I still blog, because I want control over my own archives, so that I can link back to my own posts to provide context (such as this 2004 post on the emerging SHU blogging community, or this 2011 post on the switch from MovableType to WordPress). Your past pretty much doesn’t exist if you post it to Facebook, Twitter, or Instagram, because those communities are built around the now.   Facebook and Twitter posts, as we know all too well, force you to sacrifice subtlety for space. (Medium has the opposite problem—it’s always existed as a venue for longform; now it’s trying…

I expect that before long Google and Twitter and the other major players will come up with ways to extract and use the texts contained in screenshots. I imagine the technology would need to be scaled up to deal with screenshots in real time. Nevertheless, if screenshorting causes a problem, I expect it to be a short-term problem.

R.I.P. Blogging, Killed By Screenshorts

Are screenshorts slowly killing blogging as we know it? For some things, I think so, because it’s an easier and more authentic way to reach your fans, friends or followers directly on social media than it is to spend time setting up a blog and then sharing out the link. Sharing text as an image has other benefits too: it helps increase shareability on social media because we respond better to visuals versus text. A test by Buffer found that it leads to 150 percent more retweets than a tweet without an image. If that’s true, it’s no wonder everyone’s…

Blog ten-beat lines of verse, like Shakespeare wrote.

Blog ten-beat lines of verse, like Shakespeare wrote. But lazy bloggers, fill you not your posts With words transpos’d, poetic more to seem. Like this, who speaks? Like Yoda will you sound. Nor stuff your limping lines with pointless words And really wasteful phrases filling space And stretching points so thin across each line In order to fulfill the ten-beat rule. Yet rhymeless soul-pack’d verse arrests the ear. It echoes common speech we make all day, Then surges with a rush of metaphor, And floods ideas into our minds and hearts. Introduction to Literary Study, Seton Hill University

When T.S. Eliot Invented the Hipster

  Prufrock cannot bring himself to ask his companion the “overwhelming question” (which he never identifies) that carries us through the poem. He is paralyzed by the same overwhelming fear of missing out (yes, “FOMO”) that plagues a generation facing endless options and clear few choices: “In a minute there is time / For decisions and revisions which a minute will reverse,” Prufrock laments. Instead, not daring to “disturb the universe,” (“how should I presume?” he asks), he engages in one long monologue rather than dialogue. Today, Prufrock might be a blogger—and, in his fixation on trivial objects of beauty,…

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Why I Still Blog

I particularly value blogging because of the visibility of older content. Facebook and Twitter don’t make it easy for you to contextualize links pointing to something relevant you posted a month or a year or decade ago. It may seem right to ask, after so many years: what is left to discuss about blogging? We all know what it is. We all know what it does. What used to be the Blog Special Interest Group (SIG), then the Blogs and Wikis SIG, then the Emerging Social Software SIG at the College Conference on Composition and Communication (CCCC), is now gone—no…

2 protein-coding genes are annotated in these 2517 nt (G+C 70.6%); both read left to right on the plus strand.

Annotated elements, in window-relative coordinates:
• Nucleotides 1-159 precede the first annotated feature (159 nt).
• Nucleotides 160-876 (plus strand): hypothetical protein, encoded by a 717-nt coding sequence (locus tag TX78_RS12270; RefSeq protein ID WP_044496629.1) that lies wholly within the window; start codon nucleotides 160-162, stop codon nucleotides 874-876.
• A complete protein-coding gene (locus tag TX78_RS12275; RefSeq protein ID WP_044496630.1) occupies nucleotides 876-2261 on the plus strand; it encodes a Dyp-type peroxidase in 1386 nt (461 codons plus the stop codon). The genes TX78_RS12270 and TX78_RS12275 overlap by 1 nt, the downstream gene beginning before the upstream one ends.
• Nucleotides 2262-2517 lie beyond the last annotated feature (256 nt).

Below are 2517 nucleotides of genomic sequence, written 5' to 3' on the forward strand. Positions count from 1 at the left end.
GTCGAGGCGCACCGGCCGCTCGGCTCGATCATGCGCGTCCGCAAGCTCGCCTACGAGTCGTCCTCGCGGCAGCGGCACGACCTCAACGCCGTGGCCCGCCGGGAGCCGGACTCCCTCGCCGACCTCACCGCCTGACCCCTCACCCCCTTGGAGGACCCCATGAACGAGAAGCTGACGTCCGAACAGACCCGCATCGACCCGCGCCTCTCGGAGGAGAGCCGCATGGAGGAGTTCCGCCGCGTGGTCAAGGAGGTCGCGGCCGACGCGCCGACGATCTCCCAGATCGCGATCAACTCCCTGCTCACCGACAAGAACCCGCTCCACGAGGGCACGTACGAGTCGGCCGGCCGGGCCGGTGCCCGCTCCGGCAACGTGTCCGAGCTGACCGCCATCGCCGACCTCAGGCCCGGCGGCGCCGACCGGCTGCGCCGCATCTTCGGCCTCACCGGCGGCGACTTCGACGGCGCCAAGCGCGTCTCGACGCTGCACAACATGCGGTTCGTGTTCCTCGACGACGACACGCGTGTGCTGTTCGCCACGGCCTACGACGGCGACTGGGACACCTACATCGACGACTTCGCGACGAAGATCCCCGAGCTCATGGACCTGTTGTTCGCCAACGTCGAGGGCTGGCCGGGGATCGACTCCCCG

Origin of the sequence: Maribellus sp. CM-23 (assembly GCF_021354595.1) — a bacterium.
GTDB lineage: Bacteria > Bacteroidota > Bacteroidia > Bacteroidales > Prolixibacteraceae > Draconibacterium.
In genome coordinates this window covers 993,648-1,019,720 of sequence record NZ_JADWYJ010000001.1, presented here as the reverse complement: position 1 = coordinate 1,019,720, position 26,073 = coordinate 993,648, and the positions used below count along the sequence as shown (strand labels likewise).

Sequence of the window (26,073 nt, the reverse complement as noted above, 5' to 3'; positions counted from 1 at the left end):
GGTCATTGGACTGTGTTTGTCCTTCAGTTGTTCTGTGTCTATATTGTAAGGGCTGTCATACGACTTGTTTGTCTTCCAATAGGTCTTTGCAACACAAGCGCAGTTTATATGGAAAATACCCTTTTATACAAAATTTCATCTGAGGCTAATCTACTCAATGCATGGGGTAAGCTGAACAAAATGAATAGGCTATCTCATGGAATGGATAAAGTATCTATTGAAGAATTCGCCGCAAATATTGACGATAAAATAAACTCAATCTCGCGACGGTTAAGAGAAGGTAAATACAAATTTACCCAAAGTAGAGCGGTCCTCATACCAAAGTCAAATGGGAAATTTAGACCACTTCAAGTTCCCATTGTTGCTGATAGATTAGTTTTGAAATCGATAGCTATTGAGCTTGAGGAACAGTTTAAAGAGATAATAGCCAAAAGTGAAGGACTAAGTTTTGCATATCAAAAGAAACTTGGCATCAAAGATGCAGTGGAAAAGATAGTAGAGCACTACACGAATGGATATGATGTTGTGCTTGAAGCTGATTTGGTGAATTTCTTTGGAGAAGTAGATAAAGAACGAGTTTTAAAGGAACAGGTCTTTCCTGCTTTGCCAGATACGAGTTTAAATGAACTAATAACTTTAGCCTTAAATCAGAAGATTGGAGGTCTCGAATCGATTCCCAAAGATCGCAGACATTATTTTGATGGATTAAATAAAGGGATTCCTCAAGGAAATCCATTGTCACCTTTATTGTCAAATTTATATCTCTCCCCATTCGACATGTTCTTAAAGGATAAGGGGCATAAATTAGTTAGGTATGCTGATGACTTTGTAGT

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Blogging is NOT Analog Writing in Digital Spaces

Blogging in education is about quality and authentic writing in digital spaces with a global audience, while observing digital citizenship responsibilities and rights, as on documents, reflects, organizes and makes one’s learning and thinking visible and searchable! Blogging is not analog writing in digital spaces. Blogging is not an activity, but a process. The process includes reading, writing, commenting and connecting. It is about reciprocating and an emphasis on quality, not just publishing. —Langwitches Blog.

A Classicist Goes to Work in Silicon Valley

Kristina Chew writes about what her friend called “the most creative career change ever.” It turns out a humanities Ph.D. can provide you with precisely the opposite of what people think—skills that are applicable and even useful outside the academy. Graduate training provides one with well-honed research and analytical skills as well as the steadfastness to soldier on with a project in which progress comes slowly and with little immediate gratification. A Ph.D. in literature and languages means you have been trained to read with your mind alert to the play of words and the semiotic power of images. Training…

Dennis G. Jerz | Associate Professor of English -- New Media Journalism, Seton Hill University | jerz.setonhill.edu
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My Anti-Linkbait Pledge: Cynical Overhyping vs. Simply Being Online

When I find something interesting that an online friend has shared via a linkbait site, I hereby pledge that I will link to the origin of the story, rather than a third-party site that republishes it without commentary. The people who share and like and respond to Upworthy and similar linkbait websites are just responding to content that they like, and they’re sharing it online because, well, that’s what people do online. But it is interesting, from an ethical perspective, and as a writing teacher maybe a little frightening, to see how the hypesters are profiting from the intellectual efforts…